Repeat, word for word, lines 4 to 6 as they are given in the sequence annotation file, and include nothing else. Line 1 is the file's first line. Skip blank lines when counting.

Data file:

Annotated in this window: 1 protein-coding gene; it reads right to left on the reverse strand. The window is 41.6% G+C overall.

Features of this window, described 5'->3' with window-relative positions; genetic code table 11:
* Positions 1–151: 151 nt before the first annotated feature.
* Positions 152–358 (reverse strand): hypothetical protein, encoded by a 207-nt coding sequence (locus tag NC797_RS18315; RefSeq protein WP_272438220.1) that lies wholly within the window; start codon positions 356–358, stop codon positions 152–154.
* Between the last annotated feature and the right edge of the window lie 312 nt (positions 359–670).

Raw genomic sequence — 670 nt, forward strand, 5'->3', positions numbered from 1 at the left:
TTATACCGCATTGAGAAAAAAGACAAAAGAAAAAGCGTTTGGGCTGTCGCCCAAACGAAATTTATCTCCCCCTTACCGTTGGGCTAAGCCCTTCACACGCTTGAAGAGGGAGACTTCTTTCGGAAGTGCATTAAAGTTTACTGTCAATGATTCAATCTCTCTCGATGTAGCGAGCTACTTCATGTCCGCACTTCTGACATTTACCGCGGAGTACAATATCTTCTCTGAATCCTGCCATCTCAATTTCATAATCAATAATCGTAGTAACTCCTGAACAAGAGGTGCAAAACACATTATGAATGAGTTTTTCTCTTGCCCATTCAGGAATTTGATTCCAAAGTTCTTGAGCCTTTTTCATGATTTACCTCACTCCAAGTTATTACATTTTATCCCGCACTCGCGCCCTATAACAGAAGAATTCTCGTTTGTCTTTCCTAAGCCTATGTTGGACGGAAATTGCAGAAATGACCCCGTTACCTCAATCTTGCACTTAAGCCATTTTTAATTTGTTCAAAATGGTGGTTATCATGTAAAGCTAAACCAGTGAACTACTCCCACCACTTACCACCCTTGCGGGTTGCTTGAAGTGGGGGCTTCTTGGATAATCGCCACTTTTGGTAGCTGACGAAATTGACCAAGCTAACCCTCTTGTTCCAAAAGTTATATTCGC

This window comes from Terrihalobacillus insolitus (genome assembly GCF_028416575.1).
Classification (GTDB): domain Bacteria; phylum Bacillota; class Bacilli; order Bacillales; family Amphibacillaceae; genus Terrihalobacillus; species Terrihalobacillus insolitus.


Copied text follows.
* Positions 152–358 (reverse strand): hypothetical protein, encoded by a 207-nt coding sequence (locus tag NC797_RS18315; RefSeq protein WP_272438220.1) that lies wholly within the window; start codon positions 356–358, stop codon positions 152–154.
* Between the last annotated feature and the right edge of the window lie 312 nt (positions 359–670).

Raw genomic sequence — 670 nt, forward strand, 5'->3', positions numbered from 1 at the left: